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How many times have you heard the old axiom of management stating that in order to succeed, people must plan their work and then work their plan? If you are like me, you have had this thought drummed into your head over the years. Unfortunately, many people just hear the words and fail to understand their meaning. A failure on your part to plan your career will earn you a trip to the world of career collapse.
Each person has the potential to become a leader. It sometimes is a matter of fate as to who becomes a great leader, but each of us has the potential to achieve great things. Of course, this presumes that we intend to try. Hilarie Owen speaks to this fact early on in her 2000 text, In Search of Leaders, when she shares a thought from John Gardner, who wrote, "The reservoir of unused human talent and energy is vast." To that, Owen adds, "Among the untapped capabilities are leadership gifts" and goes on to state in a most straightforward manner that, "The premise of In Search of Leaders is that the only crisis in leadership is one of perception and understanding."
I agree with the basic premise of this text. Throughout the past 30 years, I have championed the cause of leadership in the fire service. My research and experience indicate that many of the greatest organizational failures in the fire service have been caused by the inability of people who are placed in leadership roles to actually lead their organizations or the sub-groups with which they have been entrusted.
Leadership has played an important part of my working life. For 22 of my 26 years in the Newark, NJ, Fire Department, I was privileged to serve in positions of leadership. My responsibilities ranged from command of four firefighters at the company level to 140 people during those times when I was a city-wide shift incident commander. In addition, it was my privilege to command both line and staff units. I observed many more senior leaders and built my style of leadership from a combination of experience, education, training and observation of others in action. Those styles that seemed to work were copied and those that seemed to fail were discarded or avoided.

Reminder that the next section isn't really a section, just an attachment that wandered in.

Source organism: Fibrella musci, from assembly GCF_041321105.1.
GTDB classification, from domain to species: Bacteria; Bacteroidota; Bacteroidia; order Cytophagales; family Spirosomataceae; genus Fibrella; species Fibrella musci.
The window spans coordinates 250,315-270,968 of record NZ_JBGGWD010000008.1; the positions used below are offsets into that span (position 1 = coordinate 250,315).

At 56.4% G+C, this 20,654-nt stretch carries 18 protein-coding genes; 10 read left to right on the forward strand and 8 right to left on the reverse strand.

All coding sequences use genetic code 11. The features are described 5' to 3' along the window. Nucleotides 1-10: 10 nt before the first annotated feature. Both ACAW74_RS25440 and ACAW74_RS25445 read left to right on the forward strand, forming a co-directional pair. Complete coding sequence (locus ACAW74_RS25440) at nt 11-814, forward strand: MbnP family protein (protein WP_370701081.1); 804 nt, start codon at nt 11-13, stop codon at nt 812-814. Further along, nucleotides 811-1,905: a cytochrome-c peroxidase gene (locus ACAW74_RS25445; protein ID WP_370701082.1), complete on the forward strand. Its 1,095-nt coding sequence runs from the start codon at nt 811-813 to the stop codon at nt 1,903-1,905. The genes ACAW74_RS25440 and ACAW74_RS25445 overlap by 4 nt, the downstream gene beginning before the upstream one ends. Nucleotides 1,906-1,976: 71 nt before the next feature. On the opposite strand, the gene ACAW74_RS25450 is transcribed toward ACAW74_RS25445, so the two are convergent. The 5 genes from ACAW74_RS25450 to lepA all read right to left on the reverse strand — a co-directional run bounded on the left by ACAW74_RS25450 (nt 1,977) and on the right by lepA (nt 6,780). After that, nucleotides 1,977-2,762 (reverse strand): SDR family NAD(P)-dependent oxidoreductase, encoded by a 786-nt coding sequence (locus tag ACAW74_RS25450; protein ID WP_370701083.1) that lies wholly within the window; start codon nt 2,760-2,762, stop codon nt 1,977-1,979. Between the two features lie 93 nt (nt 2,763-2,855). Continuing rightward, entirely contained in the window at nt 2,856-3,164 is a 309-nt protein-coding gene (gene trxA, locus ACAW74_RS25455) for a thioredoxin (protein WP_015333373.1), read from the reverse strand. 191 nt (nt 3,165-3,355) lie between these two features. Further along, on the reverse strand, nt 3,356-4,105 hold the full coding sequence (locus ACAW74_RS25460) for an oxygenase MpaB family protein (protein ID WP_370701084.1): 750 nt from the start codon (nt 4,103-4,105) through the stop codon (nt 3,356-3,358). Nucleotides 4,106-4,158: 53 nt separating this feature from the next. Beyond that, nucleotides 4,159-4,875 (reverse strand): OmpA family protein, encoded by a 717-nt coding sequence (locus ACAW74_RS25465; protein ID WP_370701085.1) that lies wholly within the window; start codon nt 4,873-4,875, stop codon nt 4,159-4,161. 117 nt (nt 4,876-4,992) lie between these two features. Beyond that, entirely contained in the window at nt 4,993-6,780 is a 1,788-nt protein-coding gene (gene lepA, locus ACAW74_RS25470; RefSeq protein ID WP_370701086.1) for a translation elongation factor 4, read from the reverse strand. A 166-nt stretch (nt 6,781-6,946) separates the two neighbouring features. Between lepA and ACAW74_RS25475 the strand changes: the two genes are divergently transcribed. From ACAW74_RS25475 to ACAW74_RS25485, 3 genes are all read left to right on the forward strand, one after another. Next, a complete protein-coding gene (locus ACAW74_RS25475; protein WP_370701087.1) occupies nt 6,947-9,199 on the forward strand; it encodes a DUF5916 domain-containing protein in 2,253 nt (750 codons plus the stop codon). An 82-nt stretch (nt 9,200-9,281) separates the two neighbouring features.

Over the course of my career, I came to see my personal style of leadership as being a combination of three styles:
In 1995, Paul Hersey and Kenneth Blanchard created a body of work at the United States Military Academy that explains their approach to what they term "Situational Leadership"Â®: "Situational Leadership is an attempt to demonstrate the appropriate relationship between the leader's behavior and a particular aspect of the situation -- the readiness level of the followers." They suggest that a leader's success depends upon the ability to understand and read the readiness of his or her followers in any given situation.
Hersey and Blanchard go on to define the style more tightly. "In Situational Leadership readiness is defined as the ability and willingness of followers to perform a particular task." An important part of their theory deals with the ability and willingness of the follower to perform those particular tasks. It is not enough that the leader knows how to deal with people under this style of leadership. The leader must also ensure that the followers are trained and willing to do the task in question.
It would appear that the Situational Leadership style would require a great deal of day-to-day interaction between leader and follower to ensure that they are ready when the time comes to act. The importance of this is stressed by Donald Favreau in Fire Service Management (1973), when he states, "Keep your men informed... (and) train your men as a team."
As a member of the fire service, teamwork has served me well as a critical aspect of the operational mix. However, experience indicates that in addition to the situational demands of firefighting, a strong focus on the people doing the task is critical to operation success. Before I knew that there was such a style of leadership, I specialized in taking care of my people.